If an album’s sound is the result of a group of musicians throwing their inspirations into a pot to see what emerges, then it’s no wonder that Hypnodrone Ensemble‘s new album is about as experimental as it gets, brimming with space rock synths and drones that enlarge and expand, gradually engulfing the listener. Gets Polyamorous is true to its name, being a record in which project leaders Aidan Baker (Nadja, Noplace Trio) and Eric Quach (Thisquietarmy) are joined by an impressive roster of thirteen other musicians.
Though recording separately due to Covid, the collective has crafted an album that flows seamlessly as one 50-minute piece of music. It’s a testament to the enduring power of the album as a music format – whilst this LP could almost operate as a single track, it’s also remarkably dynamic, seamlessly shifting from relatively mild and soothing soundscapes into mind-melting psychedelia. Hypnodrone Ensemble know how to build a song up and they know when to let it fade away for a moment, and the collective’s songwriting prowess is on show in this manner from start to finish. It’s this that makes it such a powerful listening experience.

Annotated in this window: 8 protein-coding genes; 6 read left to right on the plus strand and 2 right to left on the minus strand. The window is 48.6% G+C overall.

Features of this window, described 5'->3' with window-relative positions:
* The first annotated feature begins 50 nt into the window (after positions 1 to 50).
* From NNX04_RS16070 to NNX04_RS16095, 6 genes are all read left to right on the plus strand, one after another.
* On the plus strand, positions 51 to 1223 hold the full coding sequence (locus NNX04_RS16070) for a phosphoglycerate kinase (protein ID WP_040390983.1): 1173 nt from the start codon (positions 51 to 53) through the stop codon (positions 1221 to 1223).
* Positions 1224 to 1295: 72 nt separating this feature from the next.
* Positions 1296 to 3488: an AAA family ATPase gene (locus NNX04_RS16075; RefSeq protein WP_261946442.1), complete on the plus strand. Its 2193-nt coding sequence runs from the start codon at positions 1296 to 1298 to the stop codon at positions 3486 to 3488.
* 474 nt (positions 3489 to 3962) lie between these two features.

“Gets Polyamorous began with the idea of wanting the different musicians with whom we have played live, at various concerts and festivals in cities around Europe, to contribute to a Hypnodrone Ensemble album,” says Aidan Baker. “As a starting point, we recorded and shared a number of simple guitar riffs and drone loops online and invited musicians to contribute parts, slowly building up layers and constructing the songs as contributions came in. As all previous Hypnodrone Ensemble albums resulted from live in-studio session recordings, this was a much different process in recording and songwriting for us, resulting in a different sounding and differently structured album, whilst still working within the realms of our habitual space rock and krautrock sounds. For the cover art, we wanted to have everyone who played on the album represented as well, but of course we were not able to take a group photo. So, much like the album itself, we collaged together a photo of us all together in some summery garden suggestive of Father Yod And The Source Family Band; communal living, experimental psych rock, and (at least) musical polyamory.”
It’s a release that deserves your attention when it drops this coming Friday, but thankfully you don’t have to wait till then to hear the record, as it’s streaming right here ahead of release.
Wolves And Vibrancy Records on Friday, 23rd October. Order here.
Words: George Parr